Researchers investigate

Kidney stones on the rise

Kidney stones are a painful health condition, often requiring multiple procedures at great discomfort to the patient.

We are now diagnosing symptomatic kidney stones that previously would have gone undiagnosed because they would not have been detected

Andrew Rule

Kidney stones are a painful health condition, often requiring multiple procedures at great discomfort to the patient. Growing evidence suggests that the incidence of kidney stones is increasing steadily, especially in women. Using data from the Rochester Epidemiology Project, Mayo Clinic researchers investigated the rise in stone formers to determine if this is a new trend, or simply an improvement in the way kidney stones are detected. Their findings appear in the March issue of Mayo Clinic Proceedings. 

Focusing on gender, age and stone formation, researchers examined first-time presenters of kidney stones from residents of Olmsted County, Minnesota, between 1984 and 2012. Their findings demonstrated that symptomatic stone formers tended to be female versus male, with the highest increase between women ages 18 to 39. Bladder stones were less frequent and tended to be more noticeable in men due to prostatic obstructions, while women had a higher frequency of infection stones as a result of recurrent urinary tract infections.

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A medical illustration of normal kidneys, ureters and bladder (left) as well as a kidney with kidney stones (right)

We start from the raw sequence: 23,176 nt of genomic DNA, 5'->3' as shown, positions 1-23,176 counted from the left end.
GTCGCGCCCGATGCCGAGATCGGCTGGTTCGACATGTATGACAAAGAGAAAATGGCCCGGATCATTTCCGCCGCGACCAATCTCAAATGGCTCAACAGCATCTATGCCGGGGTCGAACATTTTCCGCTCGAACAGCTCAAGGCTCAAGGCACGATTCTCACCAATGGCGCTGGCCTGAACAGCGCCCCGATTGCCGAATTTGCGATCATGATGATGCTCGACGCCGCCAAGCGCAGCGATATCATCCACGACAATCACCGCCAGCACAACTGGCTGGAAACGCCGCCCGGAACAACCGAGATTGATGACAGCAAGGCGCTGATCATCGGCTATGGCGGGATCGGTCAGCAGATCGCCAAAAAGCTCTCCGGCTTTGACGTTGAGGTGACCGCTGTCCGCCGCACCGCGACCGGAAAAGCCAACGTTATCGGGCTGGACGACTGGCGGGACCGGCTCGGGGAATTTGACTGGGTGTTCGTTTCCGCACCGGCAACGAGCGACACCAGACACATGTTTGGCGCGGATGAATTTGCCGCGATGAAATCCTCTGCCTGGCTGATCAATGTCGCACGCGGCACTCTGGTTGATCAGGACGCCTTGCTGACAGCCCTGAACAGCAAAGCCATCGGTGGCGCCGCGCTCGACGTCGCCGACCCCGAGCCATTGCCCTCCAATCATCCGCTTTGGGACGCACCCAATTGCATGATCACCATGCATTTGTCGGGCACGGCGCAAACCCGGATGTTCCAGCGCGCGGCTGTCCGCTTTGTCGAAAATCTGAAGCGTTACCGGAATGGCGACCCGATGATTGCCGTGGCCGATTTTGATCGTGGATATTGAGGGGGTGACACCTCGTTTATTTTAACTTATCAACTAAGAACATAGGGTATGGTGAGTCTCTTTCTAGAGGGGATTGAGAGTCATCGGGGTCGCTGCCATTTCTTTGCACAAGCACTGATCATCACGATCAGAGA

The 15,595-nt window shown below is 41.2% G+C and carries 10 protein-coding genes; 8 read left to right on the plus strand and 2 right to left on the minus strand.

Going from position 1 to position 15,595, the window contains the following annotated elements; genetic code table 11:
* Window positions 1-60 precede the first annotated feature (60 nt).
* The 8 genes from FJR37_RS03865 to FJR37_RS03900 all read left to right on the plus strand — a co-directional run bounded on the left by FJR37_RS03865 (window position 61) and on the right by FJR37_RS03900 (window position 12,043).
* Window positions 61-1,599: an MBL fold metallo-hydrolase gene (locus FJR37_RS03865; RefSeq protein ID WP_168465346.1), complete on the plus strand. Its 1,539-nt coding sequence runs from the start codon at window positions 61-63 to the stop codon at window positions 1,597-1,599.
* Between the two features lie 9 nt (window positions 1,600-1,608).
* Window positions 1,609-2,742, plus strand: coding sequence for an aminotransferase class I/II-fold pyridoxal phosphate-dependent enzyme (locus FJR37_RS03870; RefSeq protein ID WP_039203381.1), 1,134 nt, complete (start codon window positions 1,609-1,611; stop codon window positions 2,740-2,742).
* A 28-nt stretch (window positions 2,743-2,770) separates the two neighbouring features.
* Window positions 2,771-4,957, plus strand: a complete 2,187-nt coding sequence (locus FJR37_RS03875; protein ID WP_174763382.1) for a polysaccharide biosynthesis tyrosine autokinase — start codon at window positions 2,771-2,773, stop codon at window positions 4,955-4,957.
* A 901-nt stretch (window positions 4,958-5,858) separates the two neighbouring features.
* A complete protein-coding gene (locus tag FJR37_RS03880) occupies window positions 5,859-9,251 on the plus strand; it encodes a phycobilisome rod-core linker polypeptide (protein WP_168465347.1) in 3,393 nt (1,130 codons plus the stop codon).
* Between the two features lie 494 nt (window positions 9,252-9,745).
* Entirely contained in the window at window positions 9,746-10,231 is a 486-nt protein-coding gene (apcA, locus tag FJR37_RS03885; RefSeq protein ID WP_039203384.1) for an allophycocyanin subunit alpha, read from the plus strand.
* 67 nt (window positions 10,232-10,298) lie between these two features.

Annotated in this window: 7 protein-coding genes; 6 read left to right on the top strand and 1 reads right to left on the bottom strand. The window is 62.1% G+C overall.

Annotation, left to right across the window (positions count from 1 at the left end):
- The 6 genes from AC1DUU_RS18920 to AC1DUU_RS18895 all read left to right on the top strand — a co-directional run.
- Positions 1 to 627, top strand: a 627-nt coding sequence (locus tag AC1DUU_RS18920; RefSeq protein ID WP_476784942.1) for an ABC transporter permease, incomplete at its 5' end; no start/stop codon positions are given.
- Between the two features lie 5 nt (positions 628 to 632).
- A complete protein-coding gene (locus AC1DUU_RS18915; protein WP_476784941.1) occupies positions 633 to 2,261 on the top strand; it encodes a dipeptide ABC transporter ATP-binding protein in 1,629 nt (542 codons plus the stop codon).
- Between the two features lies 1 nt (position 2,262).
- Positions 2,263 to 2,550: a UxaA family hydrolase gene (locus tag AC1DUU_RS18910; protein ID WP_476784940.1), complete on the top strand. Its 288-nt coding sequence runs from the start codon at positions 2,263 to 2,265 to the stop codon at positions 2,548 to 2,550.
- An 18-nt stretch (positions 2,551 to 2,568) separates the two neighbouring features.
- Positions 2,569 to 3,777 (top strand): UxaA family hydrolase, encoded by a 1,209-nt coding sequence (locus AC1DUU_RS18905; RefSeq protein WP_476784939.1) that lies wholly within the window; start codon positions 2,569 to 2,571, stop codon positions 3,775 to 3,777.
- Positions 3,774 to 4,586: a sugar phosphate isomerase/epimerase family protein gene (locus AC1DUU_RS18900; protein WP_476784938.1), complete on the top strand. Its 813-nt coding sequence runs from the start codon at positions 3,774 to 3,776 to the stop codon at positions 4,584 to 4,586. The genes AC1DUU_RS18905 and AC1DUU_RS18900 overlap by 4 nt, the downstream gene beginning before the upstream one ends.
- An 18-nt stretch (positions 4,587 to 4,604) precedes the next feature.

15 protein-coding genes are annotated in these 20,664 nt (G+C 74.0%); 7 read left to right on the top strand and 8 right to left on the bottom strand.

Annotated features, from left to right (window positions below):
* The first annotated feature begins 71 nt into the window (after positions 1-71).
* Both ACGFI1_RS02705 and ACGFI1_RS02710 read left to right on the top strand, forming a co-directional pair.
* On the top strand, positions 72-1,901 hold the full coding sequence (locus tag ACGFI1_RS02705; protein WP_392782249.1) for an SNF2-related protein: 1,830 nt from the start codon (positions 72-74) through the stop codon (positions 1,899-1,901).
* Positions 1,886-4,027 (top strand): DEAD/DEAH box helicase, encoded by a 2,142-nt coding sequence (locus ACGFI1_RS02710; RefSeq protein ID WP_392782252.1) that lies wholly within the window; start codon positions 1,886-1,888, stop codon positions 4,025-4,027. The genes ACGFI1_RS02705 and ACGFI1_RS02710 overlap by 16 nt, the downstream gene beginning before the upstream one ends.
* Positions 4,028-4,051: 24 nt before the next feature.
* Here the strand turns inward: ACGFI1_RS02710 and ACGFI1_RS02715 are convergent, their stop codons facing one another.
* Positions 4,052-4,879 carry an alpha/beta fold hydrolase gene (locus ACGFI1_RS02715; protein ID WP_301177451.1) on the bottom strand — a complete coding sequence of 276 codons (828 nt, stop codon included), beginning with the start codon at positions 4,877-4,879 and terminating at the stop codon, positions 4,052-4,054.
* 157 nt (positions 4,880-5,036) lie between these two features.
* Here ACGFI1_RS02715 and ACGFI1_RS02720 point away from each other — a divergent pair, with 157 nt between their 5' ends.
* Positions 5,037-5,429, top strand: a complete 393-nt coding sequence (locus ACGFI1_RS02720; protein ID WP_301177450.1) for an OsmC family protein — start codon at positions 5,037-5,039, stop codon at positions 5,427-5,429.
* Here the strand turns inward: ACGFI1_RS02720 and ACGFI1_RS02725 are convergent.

Source: Mayo Clinic

“Symptomatic kidney stones are becoming more common in both men and women," says Andrew Rule, M.D., lead investigator of this study. “This is due in part to the increased use of CT scans to diagnose kidney stones.” Dr. Rule noted that advances in imaging technology have allowed researchers to better examine and classify stone formation in patients than in days past. “We are now diagnosing symptomatic kidney stones that previously would have gone undiagnosed because they would not have been detected.” For patients who struggle with painful kidney stones, dietary modifications are suggested to prevent future episodes. Such adjustments include drinking more water, lowering salt intake and cutting back on meat.

While results of this population-based study seem to suggest an uptick in the case of stone formation, further research is needed to clarify findings. The data came from a largely Caucasian area, and white people have a greater tendency toward kidney stones, compared to other racial groups. Imaging techniques also have improved over the span in which the study was conducted. As Dr. Rule notes, the rise in stone formation among residents is notable; however, further assessment is needed to determine if this is a community increase or simply improvements in diagnostic capabilities.


Source: Mayo Clinic

13.02.2018

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